Do you know what EINSTEIN is?

Albert_Einstein_HeadEinstein (also known as the EINSTEIN Program) is an intrusion detection system that monitors the United States federal government network gateways for unauthorized traffic. The software was developed by the United States Computer Emergency Readiness Team (US-CERT), an operational arm of the National Cyber Security Division (NCSD) at the Department of Homeland Security (DHS). The original program goal was to provide civilian agencies with “situational awareness”. While the first version analyzed network traffic and provided a cohesive view of Internet threats, today’s Einstein delivers significantly more.

Einstein was deployed in 2004 and its use until 2008 was voluntary. By 2005, it was used by three federal agencies and funding was available for six additional deployments. By December 2006, eight agencies participated in Einstein, and by 2007, the DHS itself adopted the program department-wide. By 2008, Einstein was deployed at fifteen of the nearly six hundred U.S. government agencies, departments and Web resources.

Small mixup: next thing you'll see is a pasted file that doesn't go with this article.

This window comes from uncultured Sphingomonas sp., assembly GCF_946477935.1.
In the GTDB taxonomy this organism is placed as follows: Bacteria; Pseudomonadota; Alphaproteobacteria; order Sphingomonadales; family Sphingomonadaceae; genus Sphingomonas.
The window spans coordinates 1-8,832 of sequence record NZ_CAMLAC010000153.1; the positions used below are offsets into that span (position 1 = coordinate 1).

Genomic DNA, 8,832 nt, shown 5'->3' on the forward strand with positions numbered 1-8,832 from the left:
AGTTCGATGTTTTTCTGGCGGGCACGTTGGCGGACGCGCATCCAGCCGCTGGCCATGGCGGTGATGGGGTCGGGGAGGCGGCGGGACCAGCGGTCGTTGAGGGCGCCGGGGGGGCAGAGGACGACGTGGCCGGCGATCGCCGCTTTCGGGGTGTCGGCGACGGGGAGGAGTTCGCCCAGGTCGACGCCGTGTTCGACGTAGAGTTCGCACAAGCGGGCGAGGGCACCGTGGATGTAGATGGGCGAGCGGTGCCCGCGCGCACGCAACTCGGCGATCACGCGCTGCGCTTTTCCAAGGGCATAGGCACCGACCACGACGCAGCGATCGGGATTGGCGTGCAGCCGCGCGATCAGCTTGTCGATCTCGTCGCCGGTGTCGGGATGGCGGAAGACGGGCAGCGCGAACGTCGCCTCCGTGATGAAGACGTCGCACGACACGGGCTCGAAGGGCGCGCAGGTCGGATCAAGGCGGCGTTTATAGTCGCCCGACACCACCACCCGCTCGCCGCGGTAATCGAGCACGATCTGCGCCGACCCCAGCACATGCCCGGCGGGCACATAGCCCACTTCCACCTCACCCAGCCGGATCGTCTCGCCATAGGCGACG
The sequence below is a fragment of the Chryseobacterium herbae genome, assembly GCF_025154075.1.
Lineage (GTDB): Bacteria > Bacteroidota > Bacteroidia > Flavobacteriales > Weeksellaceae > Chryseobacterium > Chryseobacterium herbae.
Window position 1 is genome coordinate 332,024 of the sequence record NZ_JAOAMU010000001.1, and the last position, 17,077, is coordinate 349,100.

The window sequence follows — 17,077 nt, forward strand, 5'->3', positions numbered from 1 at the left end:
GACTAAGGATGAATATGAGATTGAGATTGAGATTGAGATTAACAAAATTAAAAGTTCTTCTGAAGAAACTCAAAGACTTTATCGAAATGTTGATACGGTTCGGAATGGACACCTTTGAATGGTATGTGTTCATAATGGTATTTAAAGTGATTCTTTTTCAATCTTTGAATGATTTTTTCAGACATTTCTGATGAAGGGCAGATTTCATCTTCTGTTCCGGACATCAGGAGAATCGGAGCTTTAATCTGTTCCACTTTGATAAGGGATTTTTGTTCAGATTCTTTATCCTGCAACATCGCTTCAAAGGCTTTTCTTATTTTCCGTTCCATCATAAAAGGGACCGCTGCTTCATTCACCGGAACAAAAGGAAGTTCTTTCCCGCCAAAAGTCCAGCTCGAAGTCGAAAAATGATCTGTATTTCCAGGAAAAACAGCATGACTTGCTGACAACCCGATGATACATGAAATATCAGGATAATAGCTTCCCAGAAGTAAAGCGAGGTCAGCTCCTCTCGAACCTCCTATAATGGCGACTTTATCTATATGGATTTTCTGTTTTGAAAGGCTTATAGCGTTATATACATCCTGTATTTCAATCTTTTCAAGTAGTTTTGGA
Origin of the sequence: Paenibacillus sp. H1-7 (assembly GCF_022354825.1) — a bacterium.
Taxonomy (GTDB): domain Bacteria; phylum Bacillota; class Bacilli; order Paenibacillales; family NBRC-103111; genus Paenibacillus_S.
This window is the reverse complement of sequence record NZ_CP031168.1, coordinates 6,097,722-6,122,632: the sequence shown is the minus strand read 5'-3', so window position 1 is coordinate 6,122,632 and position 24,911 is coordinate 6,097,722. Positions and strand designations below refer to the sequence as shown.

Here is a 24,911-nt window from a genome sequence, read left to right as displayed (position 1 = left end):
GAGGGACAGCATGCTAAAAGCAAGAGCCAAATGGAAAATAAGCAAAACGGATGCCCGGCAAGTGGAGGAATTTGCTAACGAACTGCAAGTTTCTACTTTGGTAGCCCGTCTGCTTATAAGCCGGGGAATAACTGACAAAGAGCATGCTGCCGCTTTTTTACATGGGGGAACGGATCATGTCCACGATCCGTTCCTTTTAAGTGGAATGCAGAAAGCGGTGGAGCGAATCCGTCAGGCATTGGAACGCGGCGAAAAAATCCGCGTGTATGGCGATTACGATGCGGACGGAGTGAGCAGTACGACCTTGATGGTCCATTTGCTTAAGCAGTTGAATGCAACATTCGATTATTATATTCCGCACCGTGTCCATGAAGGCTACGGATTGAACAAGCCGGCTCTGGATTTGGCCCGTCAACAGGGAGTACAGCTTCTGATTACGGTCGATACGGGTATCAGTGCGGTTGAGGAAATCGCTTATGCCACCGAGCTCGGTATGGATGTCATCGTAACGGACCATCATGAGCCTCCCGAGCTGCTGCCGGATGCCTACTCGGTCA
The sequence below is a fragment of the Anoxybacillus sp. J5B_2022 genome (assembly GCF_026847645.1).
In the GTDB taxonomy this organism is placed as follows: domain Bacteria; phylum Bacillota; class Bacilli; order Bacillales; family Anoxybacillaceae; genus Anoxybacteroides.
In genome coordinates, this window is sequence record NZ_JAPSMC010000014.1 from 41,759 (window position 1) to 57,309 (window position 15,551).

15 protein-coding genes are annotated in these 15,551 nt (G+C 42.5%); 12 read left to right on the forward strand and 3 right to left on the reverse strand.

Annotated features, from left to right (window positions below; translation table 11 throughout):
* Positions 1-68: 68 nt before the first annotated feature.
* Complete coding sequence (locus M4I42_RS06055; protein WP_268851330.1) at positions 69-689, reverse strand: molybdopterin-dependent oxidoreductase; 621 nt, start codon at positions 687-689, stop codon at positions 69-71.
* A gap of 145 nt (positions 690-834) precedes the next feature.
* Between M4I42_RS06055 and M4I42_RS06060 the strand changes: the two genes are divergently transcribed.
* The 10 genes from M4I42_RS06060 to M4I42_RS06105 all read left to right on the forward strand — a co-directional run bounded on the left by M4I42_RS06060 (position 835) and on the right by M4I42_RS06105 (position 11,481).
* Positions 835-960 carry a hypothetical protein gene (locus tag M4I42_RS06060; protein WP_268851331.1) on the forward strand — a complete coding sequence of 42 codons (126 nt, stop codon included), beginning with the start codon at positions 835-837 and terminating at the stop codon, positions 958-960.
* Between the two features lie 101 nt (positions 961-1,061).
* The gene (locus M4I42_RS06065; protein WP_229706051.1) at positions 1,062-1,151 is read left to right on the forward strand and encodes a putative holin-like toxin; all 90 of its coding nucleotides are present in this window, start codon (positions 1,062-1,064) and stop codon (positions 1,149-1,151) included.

When it was created, Einstein was “an automated process for collecting, correlating, analyzing, and sharing computer security information across the Federal civilian government.” Einstein does not protect the private sector’s network infrastructure. As described in 2004, its purpose is to “facilitate identifying and responding to cyber threats and attacks, improve network security, increase the resiliency of critical, electronically delivered government services, and enhance the survivability of the Internet.”